This tip on improving your GMAT score was provided by Brian Galvin at Veritas Prep.
Both on critical reasoning questions and on reading comprehension questions, you’ll often be asked to draw a conclusion. These “inference” questions, as they’re commonly called, can be among the more difficult on the GMAT verbal section, but that’s in large part because the way you infer in day-to-day life is different from the true definition of a conclusion by GMAT standards.
On the GMAT, the answer to an inference question must be true.
Now, in your life and in your work there are rewards to be had if you draw a conclusion that turns out to be correct, even if you draw it when you’re only 75 percent to 80 percent sure it’s correct. Hunches and probabilities are heavily rewarded. On the GMAT, those tend to be the trap answers—those answers that are probably but not necessarily true. Thankfully, this strictness that a properly-drawn conclusion “must be true” comes with a useful strategy for you:
If the correct answer must be true, then you can eliminate answers that could be false.
With inference questions, you’ll generally find yourself using process of elimination to get rid of answers that aren’t necessarily true—that could be false. Consider an example:
If Shero wins the election, McGuinness will be appointed head of the planning commission. But Stauning is more qualified to head it since he is an architect who has been on the planning commission for 15 years. Unless the polls are grossly inaccurate, Shero will win.
Which one of the following can be properly inferred from the information above?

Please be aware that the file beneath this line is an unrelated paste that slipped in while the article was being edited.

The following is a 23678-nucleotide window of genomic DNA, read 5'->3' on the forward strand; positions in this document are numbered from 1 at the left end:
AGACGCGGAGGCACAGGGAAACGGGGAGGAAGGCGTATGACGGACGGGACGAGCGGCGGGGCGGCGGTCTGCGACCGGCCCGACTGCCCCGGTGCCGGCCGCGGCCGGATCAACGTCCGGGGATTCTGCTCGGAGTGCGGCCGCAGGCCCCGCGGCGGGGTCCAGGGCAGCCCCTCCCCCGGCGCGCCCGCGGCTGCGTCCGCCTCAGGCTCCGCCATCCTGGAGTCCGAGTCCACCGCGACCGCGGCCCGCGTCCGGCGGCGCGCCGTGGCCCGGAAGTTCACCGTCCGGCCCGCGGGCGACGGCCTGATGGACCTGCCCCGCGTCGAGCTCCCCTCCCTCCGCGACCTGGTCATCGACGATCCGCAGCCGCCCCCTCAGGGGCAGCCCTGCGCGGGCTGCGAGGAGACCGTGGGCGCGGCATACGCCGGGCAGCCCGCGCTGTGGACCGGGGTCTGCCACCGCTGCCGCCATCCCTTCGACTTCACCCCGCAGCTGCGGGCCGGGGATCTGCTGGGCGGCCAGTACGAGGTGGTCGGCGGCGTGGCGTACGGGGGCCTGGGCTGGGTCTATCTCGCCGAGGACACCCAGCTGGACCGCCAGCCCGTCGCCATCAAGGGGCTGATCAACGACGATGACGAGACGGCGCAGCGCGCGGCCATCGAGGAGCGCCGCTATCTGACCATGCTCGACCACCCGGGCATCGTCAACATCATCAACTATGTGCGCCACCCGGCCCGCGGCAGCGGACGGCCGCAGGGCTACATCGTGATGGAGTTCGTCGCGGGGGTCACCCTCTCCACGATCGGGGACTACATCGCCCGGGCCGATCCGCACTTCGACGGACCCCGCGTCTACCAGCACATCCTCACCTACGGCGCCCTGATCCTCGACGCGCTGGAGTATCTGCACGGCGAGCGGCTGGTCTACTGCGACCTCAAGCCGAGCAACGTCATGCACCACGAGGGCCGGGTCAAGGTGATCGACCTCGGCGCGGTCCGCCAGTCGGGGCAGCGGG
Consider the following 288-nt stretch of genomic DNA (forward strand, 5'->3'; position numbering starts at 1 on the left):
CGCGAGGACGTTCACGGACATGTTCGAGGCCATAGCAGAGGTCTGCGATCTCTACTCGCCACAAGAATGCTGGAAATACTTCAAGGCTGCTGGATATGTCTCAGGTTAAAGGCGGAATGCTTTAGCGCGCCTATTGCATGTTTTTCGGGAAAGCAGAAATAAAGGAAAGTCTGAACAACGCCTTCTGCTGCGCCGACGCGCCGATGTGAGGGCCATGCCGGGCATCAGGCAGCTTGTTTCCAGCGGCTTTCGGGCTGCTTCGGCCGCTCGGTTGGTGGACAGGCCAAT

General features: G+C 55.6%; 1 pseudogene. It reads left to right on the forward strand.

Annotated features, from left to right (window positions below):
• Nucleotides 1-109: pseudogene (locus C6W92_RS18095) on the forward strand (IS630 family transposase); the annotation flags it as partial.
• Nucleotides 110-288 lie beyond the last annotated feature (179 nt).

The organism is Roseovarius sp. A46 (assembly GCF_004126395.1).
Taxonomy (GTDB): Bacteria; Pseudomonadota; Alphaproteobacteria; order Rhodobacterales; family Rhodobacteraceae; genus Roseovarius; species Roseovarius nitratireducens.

(A) If the polls are grossly inaccurate, someone more qualified than McGuinness will be appointed head of the planning commission.
(B) McGuinness will be appointed head of the planning commission only if the polls are a good indication of how the election will turn out.
(C) Either Shero will win the election or Stauning will be appointed head of the planning commission.
(D) McGuinness is not an architect and has not been on the planning commission for 15 years or more.
(E) If the polls are a good indication of how the election will turn out, someone less qualified than Stauning will be appointed head of the planning commission.
Here, process of elimination can be very helpful. If you hold up each answer choice to the “could be false” elimination standard, you might have:
(A) Since we don’t even know that Stauning wants the job, we can’t tell that someone better qualified will be appointed. Perhaps the other potential election winner is planning to appoint his brother, who’s much less qualified. This statement could certainly be false.
(B) The word “only” is crucial here—what if the polls are grossly flawed and Shero loses the election? Do we know for sure that the winner wouldn’t also appoint McGuinness? Maybe McGuinness is the only qualified (and interested) candidate out there. This one’s close, but it doesn’t have to be true.
(C) Again, we don’t know that Stauning even wants the job; we just know he’s more qualified than McGuinness. This doesn’t have to be true.
(D) We don’t know McGuinness’s credentials; if he’s an architect with 14 years of experience, he still falls short of Stauning’s credentials but this statement would be invalidated. So this one doesn’t have to be true.
(E) This one is airtight. If the polls are accurate, Shero wins, and we know that if Shero wins he’s appointing McGuinness.
The real lesson here is that in many cases, the correct answer to an inference question won’t jump off the screen at you. But by putting each choice under a microscope and asking “could this be false?” you can usually eliminate the wrong four choices. So remember, the right answer must be true, meaning that you can eliminate any choices that could be false.
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